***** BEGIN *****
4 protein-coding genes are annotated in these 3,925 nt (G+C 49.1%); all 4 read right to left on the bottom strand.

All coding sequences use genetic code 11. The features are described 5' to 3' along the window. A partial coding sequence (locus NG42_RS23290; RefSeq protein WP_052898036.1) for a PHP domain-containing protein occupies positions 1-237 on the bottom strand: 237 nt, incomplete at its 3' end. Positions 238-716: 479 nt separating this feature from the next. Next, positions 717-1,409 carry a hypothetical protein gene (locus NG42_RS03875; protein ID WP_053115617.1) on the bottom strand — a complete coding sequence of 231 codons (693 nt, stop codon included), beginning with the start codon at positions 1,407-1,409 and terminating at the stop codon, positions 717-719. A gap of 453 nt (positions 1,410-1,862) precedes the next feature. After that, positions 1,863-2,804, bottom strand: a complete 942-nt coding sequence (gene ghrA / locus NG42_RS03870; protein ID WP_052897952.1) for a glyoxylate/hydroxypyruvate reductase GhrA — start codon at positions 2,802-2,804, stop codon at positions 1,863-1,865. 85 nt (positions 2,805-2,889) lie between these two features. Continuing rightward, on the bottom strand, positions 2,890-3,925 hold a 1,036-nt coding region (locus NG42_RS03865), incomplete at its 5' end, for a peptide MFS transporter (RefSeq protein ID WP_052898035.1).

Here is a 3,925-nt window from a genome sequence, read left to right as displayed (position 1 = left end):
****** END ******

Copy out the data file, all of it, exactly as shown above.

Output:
4 protein-coding genes are annotated in these 3,925 nt (G+C 49.1%); all 4 read right to left on the bottom strand.

All coding sequences use genetic code 11. The features are described 5' to 3' along the window. A partial coding sequence (locus NG42_RS23290; RefSeq protein WP_052898036.1) for a PHP domain-containing protein occupies positions 1-237 on the bottom strand: 237 nt, incomplete at its 3' end. Positions 238-716: 479 nt separating this feature from the next. Next, positions 717-1,409 carry a hypothetical protein gene (locus NG42_RS03875; protein ID WP_053115617.1) on the bottom strand — a complete coding sequence of 231 codons (693 nt, stop codon included), beginning with the start codon at positions 1,407-1,409 and terminating at the stop codon, positions 717-719. A gap of 453 nt (positions 1,410-1,862) precedes the next feature. After that, positions 1,863-2,804, bottom strand: a complete 942-nt coding sequence (gene ghrA / locus NG42_RS03870; protein ID WP_052897952.1) for a glyoxylate/hydroxypyruvate reductase GhrA — start codon at positions 2,802-2,804, stop codon at positions 1,863-1,865. 85 nt (positions 2,805-2,889) lie between these two features. Continuing rightward, on the bottom strand, positions 2,890-3,925 hold a 1,036-nt coding region (locus NG42_RS03865), incomplete at its 5' end, for a peptide MFS transporter (RefSeq protein ID WP_052898035.1).

Here is a 3,925-nt window from a genome sequence, read left to right as displayed (position 1 = left end):